HALLOWELL — The Hallowell city manager, who was recently disciplined for his inadequate response to concerns raised by local members of the LGBTQ+ community, was also investigated several months earlier over complaints that he mismanaged a city employee.

The investigation into City Manager Gary Lamb’s oversight of former public works foreman Chris Buck who resigned months after police arrested him for drunken driving — cost taxpayers about $20,000 and has not been publicly disclosed.  

The City Council ordered the investigation in March of last year and discussed it at three executive sessions, on April 5, May 4 and May 9, Lamb recently told the Kennebec Journal, after a reporter inquired about the city’s overspent legal budget.

Hallowell spent $58,407 in legal fees during the fiscal year that ended on July 1, which is more than double the $25,000 it had budgeted.

City councilors and an attorney hired to complete the investigation last spring repeatedly refused to confirm whether an investigation was underway or return messages about the executive sessions at the time.

Disclosure of the investigation — which did not result in any discipline — comes amid a deepening wedge between Hallowell’s elected officials and the city manager.


“This past winter, questions surfaced about some inter-related personnel issues and the process I followed for dealing with those issues,” Lamb said recently, in a written response to questions sent by the Kennebec Journal. “There was an investigation into those personnel issues, including into how I, as City Manager, approached dealing with those issues.”

Hallowell City Manager Gary Lamb Contributed photo

The attorneys’ fees related to the investigation are estimated at about $20,000, Lamb wrote.

When asked for documentation of the outcome of the investigation, Mayor George Lapointe said the council did not issue a warning or impose disciplinary action against Lamb.

In Maine, disciplinary actions against government employees — and the written decision explaining the reason for those actions — are public. If an official is not disciplined after an investigation, documents related to the case can be shielded under state law as confidential personnel information.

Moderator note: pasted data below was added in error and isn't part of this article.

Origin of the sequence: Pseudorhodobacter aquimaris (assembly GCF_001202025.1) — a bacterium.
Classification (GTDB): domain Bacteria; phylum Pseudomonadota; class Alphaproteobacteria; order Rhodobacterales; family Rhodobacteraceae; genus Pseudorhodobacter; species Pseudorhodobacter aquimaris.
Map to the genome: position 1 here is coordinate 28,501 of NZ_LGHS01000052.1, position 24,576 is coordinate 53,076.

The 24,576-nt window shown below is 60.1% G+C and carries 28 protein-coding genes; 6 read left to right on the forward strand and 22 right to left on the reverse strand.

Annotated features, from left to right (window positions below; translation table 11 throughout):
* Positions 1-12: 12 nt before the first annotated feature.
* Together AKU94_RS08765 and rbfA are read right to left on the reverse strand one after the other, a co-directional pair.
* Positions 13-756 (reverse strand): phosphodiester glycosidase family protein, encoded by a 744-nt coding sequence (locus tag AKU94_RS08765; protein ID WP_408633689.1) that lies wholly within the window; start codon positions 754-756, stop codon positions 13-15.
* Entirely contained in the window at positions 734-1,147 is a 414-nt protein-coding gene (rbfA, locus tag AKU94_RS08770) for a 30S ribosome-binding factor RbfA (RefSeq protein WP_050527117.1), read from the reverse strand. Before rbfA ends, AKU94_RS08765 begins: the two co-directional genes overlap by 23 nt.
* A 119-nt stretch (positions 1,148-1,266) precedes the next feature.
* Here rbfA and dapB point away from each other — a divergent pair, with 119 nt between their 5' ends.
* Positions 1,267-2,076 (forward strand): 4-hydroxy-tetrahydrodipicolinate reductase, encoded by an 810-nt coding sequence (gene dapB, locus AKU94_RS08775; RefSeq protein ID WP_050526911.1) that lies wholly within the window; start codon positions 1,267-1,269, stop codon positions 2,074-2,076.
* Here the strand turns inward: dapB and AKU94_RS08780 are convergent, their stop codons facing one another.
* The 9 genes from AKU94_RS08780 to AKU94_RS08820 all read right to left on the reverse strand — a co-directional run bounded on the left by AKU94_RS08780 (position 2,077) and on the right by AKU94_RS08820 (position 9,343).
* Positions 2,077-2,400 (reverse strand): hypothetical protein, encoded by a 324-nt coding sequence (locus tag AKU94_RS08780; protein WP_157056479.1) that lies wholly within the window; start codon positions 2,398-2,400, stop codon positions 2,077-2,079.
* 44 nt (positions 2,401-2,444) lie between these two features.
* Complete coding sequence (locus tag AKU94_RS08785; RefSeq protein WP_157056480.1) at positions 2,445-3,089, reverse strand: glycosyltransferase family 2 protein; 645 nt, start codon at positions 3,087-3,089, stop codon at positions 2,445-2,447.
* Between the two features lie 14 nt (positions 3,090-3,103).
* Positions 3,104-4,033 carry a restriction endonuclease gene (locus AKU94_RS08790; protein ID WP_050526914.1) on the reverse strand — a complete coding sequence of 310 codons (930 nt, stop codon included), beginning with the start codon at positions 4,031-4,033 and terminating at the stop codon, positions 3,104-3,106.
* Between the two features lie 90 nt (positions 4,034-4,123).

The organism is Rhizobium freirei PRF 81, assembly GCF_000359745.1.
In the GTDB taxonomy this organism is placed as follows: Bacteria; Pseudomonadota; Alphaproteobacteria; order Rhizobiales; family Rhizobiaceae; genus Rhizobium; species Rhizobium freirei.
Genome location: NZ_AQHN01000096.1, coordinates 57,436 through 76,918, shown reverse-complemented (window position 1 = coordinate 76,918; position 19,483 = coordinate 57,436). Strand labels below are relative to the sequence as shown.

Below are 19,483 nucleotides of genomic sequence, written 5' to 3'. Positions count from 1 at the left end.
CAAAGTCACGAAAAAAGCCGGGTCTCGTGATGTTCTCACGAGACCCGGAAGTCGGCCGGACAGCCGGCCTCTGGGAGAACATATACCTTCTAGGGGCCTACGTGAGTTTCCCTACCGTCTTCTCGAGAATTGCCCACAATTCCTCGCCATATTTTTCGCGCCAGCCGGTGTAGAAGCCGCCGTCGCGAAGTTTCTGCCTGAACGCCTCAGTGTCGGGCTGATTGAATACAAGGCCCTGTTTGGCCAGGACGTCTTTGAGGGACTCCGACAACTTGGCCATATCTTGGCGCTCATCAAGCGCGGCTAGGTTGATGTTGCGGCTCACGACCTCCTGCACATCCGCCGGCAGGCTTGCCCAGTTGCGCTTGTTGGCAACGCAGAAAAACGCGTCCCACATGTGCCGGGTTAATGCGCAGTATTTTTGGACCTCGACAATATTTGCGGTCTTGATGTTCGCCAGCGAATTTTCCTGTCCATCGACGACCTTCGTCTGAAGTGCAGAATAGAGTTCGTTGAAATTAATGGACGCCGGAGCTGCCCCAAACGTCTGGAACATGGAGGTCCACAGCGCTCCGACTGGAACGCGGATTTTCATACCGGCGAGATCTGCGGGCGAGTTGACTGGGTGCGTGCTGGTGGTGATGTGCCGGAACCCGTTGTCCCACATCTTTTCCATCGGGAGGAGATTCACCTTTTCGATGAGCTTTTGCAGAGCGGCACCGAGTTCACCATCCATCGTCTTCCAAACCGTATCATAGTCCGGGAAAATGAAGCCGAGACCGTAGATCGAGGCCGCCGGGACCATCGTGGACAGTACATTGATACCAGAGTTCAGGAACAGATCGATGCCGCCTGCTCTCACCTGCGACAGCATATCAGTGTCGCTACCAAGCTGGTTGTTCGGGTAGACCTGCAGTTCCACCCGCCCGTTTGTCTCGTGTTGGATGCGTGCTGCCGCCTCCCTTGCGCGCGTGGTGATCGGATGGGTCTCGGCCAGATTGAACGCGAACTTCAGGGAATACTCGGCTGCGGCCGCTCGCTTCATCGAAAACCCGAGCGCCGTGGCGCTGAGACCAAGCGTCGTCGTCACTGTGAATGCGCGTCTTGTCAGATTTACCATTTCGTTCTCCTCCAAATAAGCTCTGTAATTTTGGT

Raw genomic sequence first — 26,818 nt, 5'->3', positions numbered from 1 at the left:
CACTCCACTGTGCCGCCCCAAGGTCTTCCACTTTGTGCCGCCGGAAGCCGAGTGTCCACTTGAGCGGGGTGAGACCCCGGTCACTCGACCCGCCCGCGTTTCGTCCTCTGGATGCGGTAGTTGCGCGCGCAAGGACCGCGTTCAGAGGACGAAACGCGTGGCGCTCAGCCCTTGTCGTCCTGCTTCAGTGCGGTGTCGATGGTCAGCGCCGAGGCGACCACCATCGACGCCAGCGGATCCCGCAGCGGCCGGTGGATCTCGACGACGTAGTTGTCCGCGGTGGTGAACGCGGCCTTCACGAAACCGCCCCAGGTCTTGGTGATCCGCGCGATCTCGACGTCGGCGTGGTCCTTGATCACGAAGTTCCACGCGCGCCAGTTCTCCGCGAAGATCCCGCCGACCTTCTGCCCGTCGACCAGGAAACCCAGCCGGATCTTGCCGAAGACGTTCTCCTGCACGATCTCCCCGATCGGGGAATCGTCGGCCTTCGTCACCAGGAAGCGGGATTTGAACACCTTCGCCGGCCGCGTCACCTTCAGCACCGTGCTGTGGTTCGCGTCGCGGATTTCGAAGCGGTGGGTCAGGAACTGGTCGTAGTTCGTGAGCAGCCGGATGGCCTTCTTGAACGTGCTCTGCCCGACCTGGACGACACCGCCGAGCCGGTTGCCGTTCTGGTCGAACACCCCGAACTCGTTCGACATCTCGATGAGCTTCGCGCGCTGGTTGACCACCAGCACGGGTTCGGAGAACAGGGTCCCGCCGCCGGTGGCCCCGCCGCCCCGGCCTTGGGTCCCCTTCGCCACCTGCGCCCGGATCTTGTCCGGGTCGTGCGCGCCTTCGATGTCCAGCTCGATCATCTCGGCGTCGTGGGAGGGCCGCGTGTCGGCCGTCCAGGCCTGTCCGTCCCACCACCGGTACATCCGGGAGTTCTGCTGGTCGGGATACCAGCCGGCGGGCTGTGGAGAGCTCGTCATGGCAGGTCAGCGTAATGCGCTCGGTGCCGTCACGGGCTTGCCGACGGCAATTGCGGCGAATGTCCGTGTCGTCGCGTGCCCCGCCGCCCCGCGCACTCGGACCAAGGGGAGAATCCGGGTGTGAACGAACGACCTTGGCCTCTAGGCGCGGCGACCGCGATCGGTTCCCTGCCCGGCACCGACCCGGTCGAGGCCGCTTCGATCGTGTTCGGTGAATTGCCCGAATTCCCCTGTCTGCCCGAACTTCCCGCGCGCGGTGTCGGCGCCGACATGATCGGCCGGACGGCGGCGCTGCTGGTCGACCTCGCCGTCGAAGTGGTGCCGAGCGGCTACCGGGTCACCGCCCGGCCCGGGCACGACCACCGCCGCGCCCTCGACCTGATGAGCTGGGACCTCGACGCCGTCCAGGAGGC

In November, Lamb was disciplined by the City Council for his response to a complaint by the Hallowell Pride Alliance about the city’s volunteer fire department not staffing the annual LGBTQ+ Pride parade.

“Different citizens have different opinions on how they approach LGBTQ issues, as you know well,” Lamb told the Pride Alliance, in defending the fire department’s decision to not provide coverage of the parade.


That response “contained misleading and irrelevant information, and that ultimately came across as inflammatory and defensive,” the council wrote.

The council’s letter to Lamb concluded: “Gary, as you know, this is not the first time that the council has raised with you concerns relating to your communications as City Manager. Our hope is that going forward, we will see significant improvement in your communication style. Please understand, however, that if similar issues continue to arise, the council may need to take further action.”

The investigation last spring appears to clarify some of the ongoing issues the council mentioned.

It dealt with events going as far back as July 3, 2022, when Buck, the public works foreman, was arrested at the city’s public works garage and charged with driving under the influence. Although Buck was on vacation when he was taken into custody, he was at City Hall earlier that day to unlock the building for Hallowell’s Fourth of July celebration, according to court records.

At the time of his arrest, Buck’s blood-alcohol content was .26, which is more than three times the state’s limit of .08. Buck resigned three months later, after using 400 hours of paid time off he had accrued.

“The legal advice was to just be patient and let the court proceed,” Lamb said. “The resignation was going to happen anyway. There wasn’t any legal advice needed for that.”


Another incident involved Buck being in possession of a city-owned tractor he used for personal purposes.

When asked if Buck stole the tractor, Lamb said: “No, I wouldn’t say it got stolen, just used at his house for a while,” adding that it is not usual for anyone to take city property home without permission for personal use.

“There were no complaints about his behavior,” Lamb said, when asked whether there were any performance issues with Buck or complaints received about him. “Of course you get concerns about how a certain pot hole was not filled properly, but otherwise no complaints.”

Earlier this month, Buck had his operating under the influence charge dismissed after completing a court-ordered treatment program. Buck pleaded guilty to a lesser charge of driving to endanger, in exchange for abstaining from alcohol for six months, undergoing a substance use evaluation and meeting other terms.

Lamb said there has been no communication between him and Buck since the latter’s resignation.

“We got him the help that he needed. I haven’t seen him in eight or nine months,” Lamb said. “He was obviously sick, and I hope he’s doing well.”

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